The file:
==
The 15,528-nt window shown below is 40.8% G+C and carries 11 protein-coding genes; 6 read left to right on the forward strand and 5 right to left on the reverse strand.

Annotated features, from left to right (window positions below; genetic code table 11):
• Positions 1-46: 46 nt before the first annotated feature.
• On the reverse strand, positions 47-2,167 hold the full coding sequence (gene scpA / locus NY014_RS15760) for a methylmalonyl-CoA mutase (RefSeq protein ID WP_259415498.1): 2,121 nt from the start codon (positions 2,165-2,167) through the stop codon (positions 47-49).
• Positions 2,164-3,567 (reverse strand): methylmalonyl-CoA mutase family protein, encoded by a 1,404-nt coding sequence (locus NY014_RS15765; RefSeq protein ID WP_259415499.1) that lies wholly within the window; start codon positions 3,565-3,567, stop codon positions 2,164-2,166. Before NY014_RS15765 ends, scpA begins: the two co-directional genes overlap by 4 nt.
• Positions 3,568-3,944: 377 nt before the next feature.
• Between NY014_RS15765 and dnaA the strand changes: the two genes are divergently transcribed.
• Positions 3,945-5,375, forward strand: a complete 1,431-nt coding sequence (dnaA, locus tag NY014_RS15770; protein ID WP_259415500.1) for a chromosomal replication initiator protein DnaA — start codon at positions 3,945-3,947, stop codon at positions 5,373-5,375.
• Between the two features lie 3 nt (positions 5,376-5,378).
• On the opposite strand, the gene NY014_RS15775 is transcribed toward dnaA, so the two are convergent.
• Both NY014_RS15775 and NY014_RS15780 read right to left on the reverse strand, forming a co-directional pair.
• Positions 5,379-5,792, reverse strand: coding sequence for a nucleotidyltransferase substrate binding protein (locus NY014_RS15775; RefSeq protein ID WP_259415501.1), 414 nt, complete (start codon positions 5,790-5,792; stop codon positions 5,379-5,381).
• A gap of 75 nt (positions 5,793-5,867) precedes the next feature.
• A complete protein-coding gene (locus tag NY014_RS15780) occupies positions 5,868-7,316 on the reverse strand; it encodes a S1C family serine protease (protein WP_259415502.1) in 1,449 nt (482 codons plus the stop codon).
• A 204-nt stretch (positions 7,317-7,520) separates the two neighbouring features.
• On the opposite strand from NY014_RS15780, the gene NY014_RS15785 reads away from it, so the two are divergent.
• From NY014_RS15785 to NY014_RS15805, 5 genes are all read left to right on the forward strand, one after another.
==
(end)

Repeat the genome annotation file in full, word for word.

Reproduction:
The 15,528-nt window shown below is 40.8% G+C and carries 11 protein-coding genes; 6 read left to right on the forward strand and 5 right to left on the reverse strand.

Annotated features, from left to right (window positions below; genetic code table 11):
• Positions 1-46: 46 nt before the first annotated feature.
• On the reverse strand, positions 47-2,167 hold the full coding sequence (gene scpA / locus NY014_RS15760) for a methylmalonyl-CoA mutase (RefSeq protein ID WP_259415498.1): 2,121 nt from the start codon (positions 2,165-2,167) through the stop codon (positions 47-49).
• Positions 2,164-3,567 (reverse strand): methylmalonyl-CoA mutase family protein, encoded by a 1,404-nt coding sequence (locus NY014_RS15765; RefSeq protein ID WP_259415499.1) that lies wholly within the window; start codon positions 3,565-3,567, stop codon positions 2,164-2,166. Before NY014_RS15765 ends, scpA begins: the two co-directional genes overlap by 4 nt.
• Positions 3,568-3,944: 377 nt before the next feature.
• Between NY014_RS15765 and dnaA the strand changes: the two genes are divergently transcribed.
• Positions 3,945-5,375, forward strand: a complete 1,431-nt coding sequence (dnaA, locus tag NY014_RS15770; protein ID WP_259415500.1) for a chromosomal replication initiator protein DnaA — start codon at positions 3,945-3,947, stop codon at positions 5,373-5,375.
• Between the two features lie 3 nt (positions 5,376-5,378).
• On the opposite strand, the gene NY014_RS15775 is transcribed toward dnaA, so the two are convergent.
• Both NY014_RS15775 and NY014_RS15780 read right to left on the reverse strand, forming a co-directional pair.
• Positions 5,379-5,792, reverse strand: coding sequence for a nucleotidyltransferase substrate binding protein (locus NY014_RS15775; RefSeq protein ID WP_259415501.1), 414 nt, complete (start codon positions 5,790-5,792; stop codon positions 5,379-5,381).
• A gap of 75 nt (positions 5,793-5,867) precedes the next feature.
• A complete protein-coding gene (locus tag NY014_RS15780) occupies positions 5,868-7,316 on the reverse strand; it encodes a S1C family serine protease (protein WP_259415502.1) in 1,449 nt (482 codons plus the stop codon).
• A 204-nt stretch (positions 7,317-7,520) separates the two neighbouring features.
• On the opposite strand from NY014_RS15780, the gene NY014_RS15785 reads away from it, so the two are divergent.
• From NY014_RS15785 to NY014_RS15805, 5 genes are all read left to right on the forward strand, one after another.